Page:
Ask a Health Coach: How Lily Harris Eats for Balanced Blood Sugar

Last Update: February 16, 2024

This article is part of our Ask a Health Coach series, which focuses on answering common health and nutrition questions from our community. Because we know that meeting one-on-one with a health coach may not be accessible to all people, we tapped Lily Harris, certified Holistic Health Coach and friend of Thrive Market, to learn about the best advice that she gives her clients. 

While most people know that consuming sugar in large quantities isn’t great for your health, you may not know exactly why (or how) you should keep your blood sugar in check. 

According to Holistic Nutrition Practitioner Lily Harris of Lily Feeds You, balancing your blood sugar doesn’t just mean cutting out sugary sodas — it also means eating a well-balanced diet and not skipping meals. While your blood sugar can  “spike” from consuming too many sweets or carbohydrates, it can also sink to too-low levels when you don’t eat enough throughout the day. 

We visited Harris and asked her our most hard-hitting questions about blood sugar, and she even shared her favorite balanced smoothie recipe for avoiding that all-too-familiar crash. 

What is blood sugar? 

Your blood sugar is the level of glucose (or sugar) in your blood. Glucose is an important energy source for humans, and your glucose levels are affected by the foods you eat. 

When your blood sugar is too high, it’s known as hyperglycemia. When your blood sugar is too low, it’s known as hypoglycemia. While people with diabetes and other medical conditions must be extra cognizant of their blood sugar levels, maintaining balanced blood sugar is beneficial for all people and their health. 

What types of foods might spike my blood sugar? 

“When you eat any amount of carbohydrates, during the digestion process, they get absorbed into your bloodstream and become blood sugar,” Lily explains. Foods that can cause a blood sugar spike include: 

  • Sugary drinks and sodas
  • Processed foods containing trans fats
  • High-sugar baked goods
  • White rice
  • Pastas
  • Breads
  • Sugary cereals 
  • Artificial sweeteners 
  • Certain fruits (such as mango, watermelon, and ripe bananas)

How does eating too much sugar affect the body? 

For most healthy adults, eating sugar in moderation won’t negatively affect your health, but eating a diet that’s loaded with processed foods and sugary sweets can start to make you feel pretty rough — both physically and mentally. “In life, we would love to find balance, but it’s really hard with all the stress and other things going on,” Lily says. “If you can balance your blood sugar, you can find more balance throughout the day.”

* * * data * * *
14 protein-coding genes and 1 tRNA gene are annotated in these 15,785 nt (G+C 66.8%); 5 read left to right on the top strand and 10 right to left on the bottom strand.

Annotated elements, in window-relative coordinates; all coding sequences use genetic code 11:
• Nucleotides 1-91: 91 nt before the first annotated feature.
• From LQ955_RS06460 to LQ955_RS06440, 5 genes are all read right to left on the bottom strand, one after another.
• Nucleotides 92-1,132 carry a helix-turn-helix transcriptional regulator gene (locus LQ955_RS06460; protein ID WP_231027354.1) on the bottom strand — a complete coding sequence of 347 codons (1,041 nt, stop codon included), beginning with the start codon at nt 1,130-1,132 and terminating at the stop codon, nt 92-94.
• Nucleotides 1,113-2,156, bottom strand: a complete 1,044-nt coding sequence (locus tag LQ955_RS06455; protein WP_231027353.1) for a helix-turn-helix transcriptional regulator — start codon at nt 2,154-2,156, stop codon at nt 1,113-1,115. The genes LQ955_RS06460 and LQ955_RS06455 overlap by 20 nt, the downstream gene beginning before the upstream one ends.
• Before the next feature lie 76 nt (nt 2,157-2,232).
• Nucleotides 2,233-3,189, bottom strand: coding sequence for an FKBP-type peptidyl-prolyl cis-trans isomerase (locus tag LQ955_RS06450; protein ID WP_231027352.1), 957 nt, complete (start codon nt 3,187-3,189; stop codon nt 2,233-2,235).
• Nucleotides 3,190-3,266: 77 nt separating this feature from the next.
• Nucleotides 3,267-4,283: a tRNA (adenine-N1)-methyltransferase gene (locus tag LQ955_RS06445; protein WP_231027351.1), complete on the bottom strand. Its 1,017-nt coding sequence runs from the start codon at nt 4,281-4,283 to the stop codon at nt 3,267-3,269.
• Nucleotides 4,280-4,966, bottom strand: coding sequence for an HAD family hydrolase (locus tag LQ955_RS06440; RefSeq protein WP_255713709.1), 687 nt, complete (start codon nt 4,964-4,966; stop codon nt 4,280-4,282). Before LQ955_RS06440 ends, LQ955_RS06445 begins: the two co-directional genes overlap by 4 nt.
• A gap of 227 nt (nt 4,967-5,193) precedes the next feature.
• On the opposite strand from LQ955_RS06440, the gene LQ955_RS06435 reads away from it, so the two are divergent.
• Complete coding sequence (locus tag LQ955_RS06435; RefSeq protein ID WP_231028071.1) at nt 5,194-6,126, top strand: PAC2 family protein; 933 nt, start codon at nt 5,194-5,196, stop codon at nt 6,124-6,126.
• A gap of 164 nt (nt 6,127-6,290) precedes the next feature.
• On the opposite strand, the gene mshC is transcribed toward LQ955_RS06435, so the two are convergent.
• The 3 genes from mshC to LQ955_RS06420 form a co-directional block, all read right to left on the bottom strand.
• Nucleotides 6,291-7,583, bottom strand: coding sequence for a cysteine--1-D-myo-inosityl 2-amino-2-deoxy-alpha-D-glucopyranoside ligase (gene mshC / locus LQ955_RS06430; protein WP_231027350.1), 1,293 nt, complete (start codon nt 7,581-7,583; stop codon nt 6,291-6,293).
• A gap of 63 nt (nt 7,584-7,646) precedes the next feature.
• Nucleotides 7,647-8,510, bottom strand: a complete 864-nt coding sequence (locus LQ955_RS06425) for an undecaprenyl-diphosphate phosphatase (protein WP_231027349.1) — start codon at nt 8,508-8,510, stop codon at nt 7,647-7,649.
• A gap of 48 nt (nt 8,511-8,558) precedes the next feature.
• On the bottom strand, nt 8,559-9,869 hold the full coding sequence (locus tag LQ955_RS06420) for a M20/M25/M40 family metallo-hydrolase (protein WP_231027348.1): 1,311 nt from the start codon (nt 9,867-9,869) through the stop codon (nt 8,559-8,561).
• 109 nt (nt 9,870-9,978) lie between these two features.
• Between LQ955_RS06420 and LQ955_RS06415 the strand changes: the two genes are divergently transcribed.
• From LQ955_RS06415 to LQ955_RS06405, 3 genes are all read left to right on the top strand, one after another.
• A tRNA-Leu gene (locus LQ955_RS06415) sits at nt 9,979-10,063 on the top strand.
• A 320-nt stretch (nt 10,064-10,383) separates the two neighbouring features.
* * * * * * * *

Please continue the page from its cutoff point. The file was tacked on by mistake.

Aside from increasing your risk of chronic disease, diabetes, and obesity, eating too much sugar may present some more immediate symptoms. When you eat too much sugar, you may notice these short term symptoms: 

  • Energy spike and crash
  • Dull skin and/or breakouts
  • Dehydration
  • Low mood or mood swings
  • Difficulty concentrating
  • Weight gain 
  • Headaches

Lily Harris’s Balanced Smoothie Recipe

“In terms of balancing blood sugar when making smoothies, try to reduce the amount of fruit and round things out with vegetables and healthy fats. Some of my favorite healthy fats from Thrive Market are unsweetened cashew butter, organic coconut butter, and organic almond butter.” 

Yield: 1 serving
Active time: 5 minutes 
Total time: 10 minutes


1 cup unsweetened milk (cashew or almond both work well) 
1 cup frozen berries 
1 tablespoon protein powder
1 tablespoon flax seeds
1 large handful frozen spinach (or other dark, leafy greens) 
1 teaspoon unsweetened cashew butter (coconut butter or almond butter also work)


Add all ingredients to a blender and blend until smooth. 

Pour into a glass and enjoy immediately. 

This content is not intended to be a substitute for professional medical advice, diagnosis, or treatment. Always seek the advice of your physician or other qualified healthcare provider with any questions you may have regarding a medical condition or treatment and before changing your diet or healthcare regimen, and never disregard professional medical advice or delay in seeking it because of something you have read on this website.

This article is related to:


Share this article

Amy Roberts

Amy Roberts is Thrive Market's Senior Editorial Writer. She is based in Los Angeles via Pittsburgh, PA.

Download the app for easy shopping on the go

By providing your mobile number, you agree to receive marketing text messages from Thrive Market. Consent not a condition to purchase. Msg & data rates apply. Msg frequency varies. Reply HELP for help and STOP to cancel.

If you are visually-impaired and having difficulty with our website, call us at 1‑855‑997‑2315

This site is protected by reCAPTCHA and the Google Privacy Policy and Terms of Service apply.

© Thrive Market 2024 All rights reserved.